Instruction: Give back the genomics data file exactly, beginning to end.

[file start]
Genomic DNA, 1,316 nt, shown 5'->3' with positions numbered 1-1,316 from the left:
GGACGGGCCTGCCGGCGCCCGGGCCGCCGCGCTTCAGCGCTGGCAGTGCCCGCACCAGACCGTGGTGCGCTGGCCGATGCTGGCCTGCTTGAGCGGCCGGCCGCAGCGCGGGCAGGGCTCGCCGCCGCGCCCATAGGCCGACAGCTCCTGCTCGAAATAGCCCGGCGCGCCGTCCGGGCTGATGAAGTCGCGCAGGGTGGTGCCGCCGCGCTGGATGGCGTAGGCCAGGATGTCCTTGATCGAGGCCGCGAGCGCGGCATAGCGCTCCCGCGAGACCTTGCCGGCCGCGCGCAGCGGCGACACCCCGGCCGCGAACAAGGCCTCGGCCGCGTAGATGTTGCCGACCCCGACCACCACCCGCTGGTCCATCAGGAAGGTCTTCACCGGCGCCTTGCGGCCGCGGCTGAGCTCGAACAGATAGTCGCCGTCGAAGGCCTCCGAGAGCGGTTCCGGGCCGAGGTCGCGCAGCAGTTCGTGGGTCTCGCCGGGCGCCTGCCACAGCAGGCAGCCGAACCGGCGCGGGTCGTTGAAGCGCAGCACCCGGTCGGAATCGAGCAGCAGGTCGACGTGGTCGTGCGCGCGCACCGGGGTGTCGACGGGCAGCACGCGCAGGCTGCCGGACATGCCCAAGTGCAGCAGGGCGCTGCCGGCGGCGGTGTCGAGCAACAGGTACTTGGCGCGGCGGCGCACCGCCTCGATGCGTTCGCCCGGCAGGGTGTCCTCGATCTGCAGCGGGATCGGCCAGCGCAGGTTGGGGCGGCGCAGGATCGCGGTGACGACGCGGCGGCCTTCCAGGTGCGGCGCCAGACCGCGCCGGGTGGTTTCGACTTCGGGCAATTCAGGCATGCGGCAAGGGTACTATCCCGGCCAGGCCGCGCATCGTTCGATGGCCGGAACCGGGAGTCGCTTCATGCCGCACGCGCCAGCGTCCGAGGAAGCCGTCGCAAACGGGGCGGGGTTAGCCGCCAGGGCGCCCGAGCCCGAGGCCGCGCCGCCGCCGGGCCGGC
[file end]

Genomic DNA, 1,316 nt, shown 5'->3' with positions numbered 1-1,316 from the left:
GGACGGGCCTGCCGGCGCCCGGGCCGCCGCGCTTCAGCGCTGGCAGTGCCCGCACCAGACCGTGGTGCGCTGGCCGATGCTGGCCTGCTTGAGCGGCCGGCCGCAGCGCGGGCAGGGCTCGCCGCCGCGCCCATAGGCCGACAGCTCCTGCTCGAAATAGCCCGGCGCGCCGTCCGGGCTGATGAAGTCGCGCAGGGTGGTGCCGCCGCGCTGGATGGCGTAGGCCAGGATGTCCTTGATCGAGGCCGCGAGCGCGGCATAGCGCTCCCGCGAGACCTTGCCGGCCGCGCGCAGCGGCGACACCCCGGCCGCGAACAAGGCCTCGGCCGCGTAGATGTTGCCGACCCCGACCACCACCCGCTGGTCCATCAGGAAGGTCTTCACCGGCGCCTTGCGGCCGCGGCTGAGCTCGAACAGATAGTCGCCGTCGAAGGCCTCCGAGAGCGGTTCCGGGCCGAGGTCGCGCAGCAGTTCGTGGGTCTCGCCGGGCGCCTGCCACAGCAGGCAGCCGAACCGGCGCGGGTCGTTGAAGCGCAGCACCCGGTCGGAATCGAGCAGCAGGTCGACGTGGTCGTGCGCGCGCACCGGGGTGTCGACGGGCAGCACGCGCAGGCTGCCGGACATGCCCAAGTGCAGCAGGGCGCTGCCGGCGGCGGTGTCGAGCAACAGGTACTTGGCGCGGCGGCGCACCGCCTCGATGCGTTCGCCCGGCAGGGTGTCCTCGATCTGCAGCGGGATCGGCCAGCGCAGGTTGGGGCGGCGCAGGATCGCGGTGACGACGCGGCGGCCTTCCAGGTGCGGCGCCAGACCGCGCCGGGTGGTTTCGACTTCGGGCAATTCAGGCATGCGGCAAGGGTACTATCCCGGCCAGGCCGCGCATCGTTCGATGGCCGGAACCGGGAGTCGCTTCATGCCGCACGCGCCAGCGTCCGAGGAAGCCGTCGCAAACGGGGCGGGGTTAGCCGCCAGGGCGCCCGAGCCCGAGGCCGCGCCGCCGCCGGGCCGGC